Bali's Mount Agung Erupts - But Do Not Panic!
The Mount Agung volcano on the Indonesian tourist island of Bali is spewing ash and steam, but authorities aren't raising the alert level.
National Disaster Mitigation Agency spokesman Sutopo Purwo Nugroho says the minor eruption began at about 5 pm Bali time with a plume rising about 700 metres from the volcano.
Bali's international airport remains open. Volcanologists say the eruption was caused by magma heating water, which is called a phreatic eruption, rather than a generally more dangerous eruption of magma itself.
Agung's alert status was recently lowered to the second-highest warning level after several weeks at the highest level.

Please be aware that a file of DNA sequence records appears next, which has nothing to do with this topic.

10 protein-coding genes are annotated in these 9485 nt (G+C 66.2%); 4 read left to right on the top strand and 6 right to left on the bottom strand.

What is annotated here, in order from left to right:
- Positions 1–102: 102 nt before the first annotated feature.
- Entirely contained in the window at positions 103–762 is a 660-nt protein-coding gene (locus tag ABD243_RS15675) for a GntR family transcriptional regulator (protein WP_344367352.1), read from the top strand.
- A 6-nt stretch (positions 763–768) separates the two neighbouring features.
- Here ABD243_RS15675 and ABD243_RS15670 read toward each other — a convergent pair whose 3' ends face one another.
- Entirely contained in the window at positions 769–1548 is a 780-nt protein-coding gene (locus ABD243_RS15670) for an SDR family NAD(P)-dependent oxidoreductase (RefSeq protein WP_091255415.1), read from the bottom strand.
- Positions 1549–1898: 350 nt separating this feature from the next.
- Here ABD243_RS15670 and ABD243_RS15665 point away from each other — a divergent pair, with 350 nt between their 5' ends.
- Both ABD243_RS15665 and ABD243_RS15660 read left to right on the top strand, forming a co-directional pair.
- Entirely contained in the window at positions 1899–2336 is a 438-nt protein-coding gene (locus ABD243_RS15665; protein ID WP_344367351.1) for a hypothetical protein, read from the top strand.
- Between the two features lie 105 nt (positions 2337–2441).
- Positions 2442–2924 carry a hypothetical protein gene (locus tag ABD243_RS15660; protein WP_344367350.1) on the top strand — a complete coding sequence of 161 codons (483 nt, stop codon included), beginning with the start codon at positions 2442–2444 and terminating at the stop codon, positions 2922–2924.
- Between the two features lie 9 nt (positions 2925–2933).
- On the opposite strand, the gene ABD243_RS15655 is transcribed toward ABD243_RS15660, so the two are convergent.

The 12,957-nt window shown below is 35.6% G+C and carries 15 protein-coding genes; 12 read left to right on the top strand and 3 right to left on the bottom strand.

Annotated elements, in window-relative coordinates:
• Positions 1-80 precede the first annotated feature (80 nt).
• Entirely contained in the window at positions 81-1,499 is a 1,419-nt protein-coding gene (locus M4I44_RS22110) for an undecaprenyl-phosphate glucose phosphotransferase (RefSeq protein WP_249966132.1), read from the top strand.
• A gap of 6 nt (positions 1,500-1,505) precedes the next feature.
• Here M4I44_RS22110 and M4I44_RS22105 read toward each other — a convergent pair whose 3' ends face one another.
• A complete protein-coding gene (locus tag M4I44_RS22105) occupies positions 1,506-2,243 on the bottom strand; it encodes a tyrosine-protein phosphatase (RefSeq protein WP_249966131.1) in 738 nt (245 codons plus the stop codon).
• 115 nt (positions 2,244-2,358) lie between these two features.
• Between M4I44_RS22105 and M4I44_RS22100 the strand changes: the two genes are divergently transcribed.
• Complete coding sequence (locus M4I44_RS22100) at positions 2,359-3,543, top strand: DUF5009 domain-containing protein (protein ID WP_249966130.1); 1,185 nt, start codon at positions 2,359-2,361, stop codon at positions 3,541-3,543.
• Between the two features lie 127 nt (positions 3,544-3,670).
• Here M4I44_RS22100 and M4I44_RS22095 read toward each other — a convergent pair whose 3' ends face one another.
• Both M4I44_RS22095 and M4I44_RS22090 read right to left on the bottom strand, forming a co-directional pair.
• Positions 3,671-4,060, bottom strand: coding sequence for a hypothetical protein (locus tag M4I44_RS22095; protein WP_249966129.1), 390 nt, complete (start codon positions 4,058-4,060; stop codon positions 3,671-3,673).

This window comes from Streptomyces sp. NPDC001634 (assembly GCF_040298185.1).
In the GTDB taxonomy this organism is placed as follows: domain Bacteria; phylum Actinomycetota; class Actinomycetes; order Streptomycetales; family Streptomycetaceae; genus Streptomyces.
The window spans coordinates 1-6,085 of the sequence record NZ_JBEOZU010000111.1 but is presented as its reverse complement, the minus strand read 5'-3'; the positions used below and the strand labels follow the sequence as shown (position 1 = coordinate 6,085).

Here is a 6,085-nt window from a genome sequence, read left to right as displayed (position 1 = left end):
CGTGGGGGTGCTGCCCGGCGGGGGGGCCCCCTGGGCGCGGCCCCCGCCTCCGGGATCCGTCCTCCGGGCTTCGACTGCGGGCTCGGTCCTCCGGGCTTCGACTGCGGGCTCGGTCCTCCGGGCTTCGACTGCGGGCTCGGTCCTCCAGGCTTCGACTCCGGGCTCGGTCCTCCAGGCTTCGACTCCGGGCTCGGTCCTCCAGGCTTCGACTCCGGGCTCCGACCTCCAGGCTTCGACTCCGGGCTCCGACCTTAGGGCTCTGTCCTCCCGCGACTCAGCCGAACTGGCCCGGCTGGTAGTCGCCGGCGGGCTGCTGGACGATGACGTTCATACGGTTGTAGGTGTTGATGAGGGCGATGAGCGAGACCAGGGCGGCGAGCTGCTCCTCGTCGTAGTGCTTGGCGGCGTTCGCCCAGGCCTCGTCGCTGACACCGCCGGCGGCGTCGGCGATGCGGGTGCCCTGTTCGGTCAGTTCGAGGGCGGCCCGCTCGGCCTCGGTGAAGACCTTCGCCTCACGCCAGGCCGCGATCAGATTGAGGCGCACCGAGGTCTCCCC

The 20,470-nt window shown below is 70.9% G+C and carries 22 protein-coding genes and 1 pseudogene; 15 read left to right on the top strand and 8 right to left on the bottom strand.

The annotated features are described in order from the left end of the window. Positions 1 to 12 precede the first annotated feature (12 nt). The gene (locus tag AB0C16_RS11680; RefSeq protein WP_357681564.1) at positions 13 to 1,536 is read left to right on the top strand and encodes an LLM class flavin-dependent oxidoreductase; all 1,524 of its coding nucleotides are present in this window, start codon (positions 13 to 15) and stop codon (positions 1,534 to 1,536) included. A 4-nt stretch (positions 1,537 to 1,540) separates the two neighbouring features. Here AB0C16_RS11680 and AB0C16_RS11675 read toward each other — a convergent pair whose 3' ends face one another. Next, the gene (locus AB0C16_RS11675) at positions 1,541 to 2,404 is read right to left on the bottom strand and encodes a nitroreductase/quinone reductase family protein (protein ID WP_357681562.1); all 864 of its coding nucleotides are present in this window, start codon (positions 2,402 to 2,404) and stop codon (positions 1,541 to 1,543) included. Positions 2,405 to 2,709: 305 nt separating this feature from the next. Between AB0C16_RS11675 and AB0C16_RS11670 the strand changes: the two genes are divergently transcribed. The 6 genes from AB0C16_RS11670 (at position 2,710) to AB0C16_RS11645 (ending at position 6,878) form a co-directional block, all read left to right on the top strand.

More than 140,000 people evacuated the region around the volcano when it was on high alert, though authorities urged some to return home who had left areas not in the official danger zone.
The number of evacuees dropped to about 30,000 after the alert level was lowered.
Nugroho said people should stay out of an exclusion zone that in places extends 7.5 kilometres from the volcano.
He said there hasn't been an increase in seismic tremors from the volcano. An escalation in tremors can indicate magma is rising inside the mountain.